Before anything, smartwatches and glasses have to look good
What’s the next big thing in technology? Most of us haven’t even bought, let alone adjusted, to the latest wave of technology gadgetry, but the technology executives are already looking at where current trends will be taking us according to an article in Gulf News.
However, asking “What’s next” is a very different question than what it was 25 years ago, when things like style came in a distance second to advances in performance, especially when those advances where only beginning to let us use graphic interfaces instead of text. But today, executive have to worry more about style and security more than even before.
Sonny Vu, the founder of Misfit Wearables, which makes the Shine activity tracker, says one of things he faces is making sure that his devices don’t make people look “like dorks.”
He said that is one of the reason that his fitness tracker is made of metal and not plastic.
“There is nothing wrong with plastic,” he said during a CNET panel at the International CES (Consumer Electronics Show). “But plastic isn’t something that people like to wear.”
He said one of the early problems was that “many wearable products, weren’t. It’s not that you couldn’t wear them, it just that you wouldn’t.” He attributed the change in attitude about style to Apple’s senior Vice President of design, Jony Ive, who designed the iPhone and its known through the technology industry for his stylish products.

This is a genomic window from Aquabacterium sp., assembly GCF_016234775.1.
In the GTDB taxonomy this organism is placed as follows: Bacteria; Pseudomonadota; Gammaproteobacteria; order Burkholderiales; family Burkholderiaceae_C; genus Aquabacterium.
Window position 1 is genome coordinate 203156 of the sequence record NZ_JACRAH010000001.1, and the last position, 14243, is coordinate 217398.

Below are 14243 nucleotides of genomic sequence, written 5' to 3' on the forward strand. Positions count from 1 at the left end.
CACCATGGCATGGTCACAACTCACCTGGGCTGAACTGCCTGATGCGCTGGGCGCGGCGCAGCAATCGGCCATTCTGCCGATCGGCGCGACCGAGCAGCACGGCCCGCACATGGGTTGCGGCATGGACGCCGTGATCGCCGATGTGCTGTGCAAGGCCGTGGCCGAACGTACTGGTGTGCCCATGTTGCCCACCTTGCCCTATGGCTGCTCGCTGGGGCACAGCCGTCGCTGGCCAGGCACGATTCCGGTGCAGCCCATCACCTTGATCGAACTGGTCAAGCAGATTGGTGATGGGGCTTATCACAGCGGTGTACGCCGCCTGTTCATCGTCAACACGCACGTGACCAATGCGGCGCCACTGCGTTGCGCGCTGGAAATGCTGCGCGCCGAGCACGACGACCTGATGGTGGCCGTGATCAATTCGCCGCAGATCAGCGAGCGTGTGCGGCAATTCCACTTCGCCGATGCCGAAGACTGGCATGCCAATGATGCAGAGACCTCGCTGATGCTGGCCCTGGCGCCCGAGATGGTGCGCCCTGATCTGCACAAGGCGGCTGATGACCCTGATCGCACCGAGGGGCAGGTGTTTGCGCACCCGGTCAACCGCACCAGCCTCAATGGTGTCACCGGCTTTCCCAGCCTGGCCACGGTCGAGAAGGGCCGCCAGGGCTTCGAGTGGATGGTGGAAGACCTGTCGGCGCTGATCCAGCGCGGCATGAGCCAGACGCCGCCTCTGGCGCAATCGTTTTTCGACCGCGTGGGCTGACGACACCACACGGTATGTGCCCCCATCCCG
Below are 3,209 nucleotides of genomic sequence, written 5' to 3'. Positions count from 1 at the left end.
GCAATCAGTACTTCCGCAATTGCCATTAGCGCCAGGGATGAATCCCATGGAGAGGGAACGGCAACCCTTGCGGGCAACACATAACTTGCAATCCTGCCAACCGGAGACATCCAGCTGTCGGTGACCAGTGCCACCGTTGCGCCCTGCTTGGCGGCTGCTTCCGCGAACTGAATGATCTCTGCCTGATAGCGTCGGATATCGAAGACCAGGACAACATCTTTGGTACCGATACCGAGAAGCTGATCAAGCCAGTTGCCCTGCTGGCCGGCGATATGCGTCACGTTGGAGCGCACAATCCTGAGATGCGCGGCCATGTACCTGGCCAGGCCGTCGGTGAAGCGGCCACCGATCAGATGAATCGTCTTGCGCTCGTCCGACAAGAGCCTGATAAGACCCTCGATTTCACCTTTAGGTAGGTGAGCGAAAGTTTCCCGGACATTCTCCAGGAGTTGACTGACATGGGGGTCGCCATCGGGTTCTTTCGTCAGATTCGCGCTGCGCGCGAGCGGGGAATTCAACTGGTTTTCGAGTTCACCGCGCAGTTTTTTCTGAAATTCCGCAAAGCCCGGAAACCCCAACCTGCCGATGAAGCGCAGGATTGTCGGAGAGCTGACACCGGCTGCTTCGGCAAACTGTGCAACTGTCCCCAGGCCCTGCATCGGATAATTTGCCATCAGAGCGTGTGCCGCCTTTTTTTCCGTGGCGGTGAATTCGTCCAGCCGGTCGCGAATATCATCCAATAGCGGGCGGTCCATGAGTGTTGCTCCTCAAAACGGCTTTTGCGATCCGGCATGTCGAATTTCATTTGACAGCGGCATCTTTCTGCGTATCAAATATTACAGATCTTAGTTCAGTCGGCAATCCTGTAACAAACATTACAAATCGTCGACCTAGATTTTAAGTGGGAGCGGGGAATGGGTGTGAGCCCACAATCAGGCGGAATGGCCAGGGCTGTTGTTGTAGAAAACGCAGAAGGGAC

However, the need to make wearable tech stylish may cause changes that consumer won’t expect, such as a lack of screens on most wearables, according to Mike Bell, vice president and general manager of Intel’s new devices group.
“Many wearables don’t need screens, and that will make wearables look a lot better,” he said. The information those devices collect will still make it on to a screen, but that screen will likely be on your smartphone.
However, for that to occur, devices will have to be on speaking terms, Bell said.
“The promise here is that we have a bunch of devices that work better together, but we need to stop the islands of proprietary data,” he said.
Risk of data sharing
However, opening up data to be shared among devices also increases the risk that it could be breached. However, Bell said that people may be able to use that data, which is eagerly sought after by advertising and marketing companies, to their own advantage.
“Ensuring the privacy of your data is very important, but maybe you should be able to monetize your data.”
However, the biggest issue facing wearables at the moment is power, Vu said. Devices will need more power in order to improve their accuracy, and they will need to run 24 hours a day, 7 days a week. But while there have been many advances in sensor technology, there hasn’t been any major advancement in battery technology is years.
Julie Larson-Green, executive vice president of devices and studios at Microsoft, which includes the Xbox team, said for wearable technology to advance, it has to be very accurate.
“[This technology] has to work 100 per cent of the time,” she said. “It can’t just work 95 per cent of the time.”
- Microsoft exec: Lebanon needs wider broadband
- One more reason to hate it: feelings of envy on Facebook lead to depression
- A healthy innovation: how Apple's new healthcare app is slowly taking over hospitals
- As Europe shuts its doors to its technology, Israel 'takes flight' to Asia
- A Brotherhood/Al-Jazeera-driven phobia: a new Qatari-funded TV channel in Egypt is sparking major controversy
- Forget the iphone 6 for a second and pay attention to Apple and the 'smartwatch revolution'
- 8-year-old Yemeni child dies at hands of 40-year-old husband on wedding night
- Two steps forward, one step back? Women in the Middle East in 2013
- The $100 dollar days seem to be over: oil prices plummet to 4-year low and not even Saudi Arabia can do anything about it